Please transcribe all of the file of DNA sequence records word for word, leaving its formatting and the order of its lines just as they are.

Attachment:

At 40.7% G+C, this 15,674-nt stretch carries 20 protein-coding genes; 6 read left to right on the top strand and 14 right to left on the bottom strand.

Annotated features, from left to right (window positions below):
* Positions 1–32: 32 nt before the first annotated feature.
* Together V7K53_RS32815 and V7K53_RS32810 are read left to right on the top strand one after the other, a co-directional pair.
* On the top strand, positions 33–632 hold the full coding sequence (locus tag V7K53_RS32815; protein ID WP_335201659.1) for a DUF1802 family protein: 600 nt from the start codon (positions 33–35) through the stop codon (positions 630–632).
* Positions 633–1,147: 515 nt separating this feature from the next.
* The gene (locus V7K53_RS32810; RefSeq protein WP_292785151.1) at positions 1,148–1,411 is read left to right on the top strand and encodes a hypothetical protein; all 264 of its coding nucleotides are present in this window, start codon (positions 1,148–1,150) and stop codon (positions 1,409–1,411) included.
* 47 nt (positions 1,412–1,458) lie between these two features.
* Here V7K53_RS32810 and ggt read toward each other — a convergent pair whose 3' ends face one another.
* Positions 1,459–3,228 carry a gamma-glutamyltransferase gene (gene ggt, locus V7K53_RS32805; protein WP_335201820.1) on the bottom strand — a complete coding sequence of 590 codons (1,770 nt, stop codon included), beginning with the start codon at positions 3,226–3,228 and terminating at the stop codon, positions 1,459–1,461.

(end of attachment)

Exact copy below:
At 40.7% G+C, this 15,674-nt stretch carries 20 protein-coding genes; 6 read left to right on the top strand and 14 right to left on the bottom strand.

Annotated features, from left to right (window positions below):
* Positions 1–32: 32 nt before the first annotated feature.
* Together V7K53_RS32815 and V7K53_RS32810 are read left to right on the top strand one after the other, a co-directional pair.
* On the top strand, positions 33–632 hold the full coding sequence (locus tag V7K53_RS32815; protein ID WP_335201659.1) for a DUF1802 family protein: 600 nt from the start codon (positions 33–35) through the stop codon (positions 630–632).
* Positions 633–1,147: 515 nt separating this feature from the next.
* The gene (locus V7K53_RS32810; RefSeq protein WP_292785151.1) at positions 1,148–1,411 is read left to right on the top strand and encodes a hypothetical protein; all 264 of its coding nucleotides are present in this window, start codon (positions 1,148–1,150) and stop codon (positions 1,409–1,411) included.
* 47 nt (positions 1,412–1,458) lie between these two features.
* Here V7K53_RS32810 and ggt read toward each other — a convergent pair whose 3' ends face one another.
* Positions 1,459–3,228 carry a gamma-glutamyltransferase gene (gene ggt, locus V7K53_RS32805; protein WP_335201820.1) on the bottom strand — a complete coding sequence of 590 codons (1,770 nt, stop codon included), beginning with the start codon at positions 3,226–3,228 and terminating at the stop codon, positions 1,459–1,461.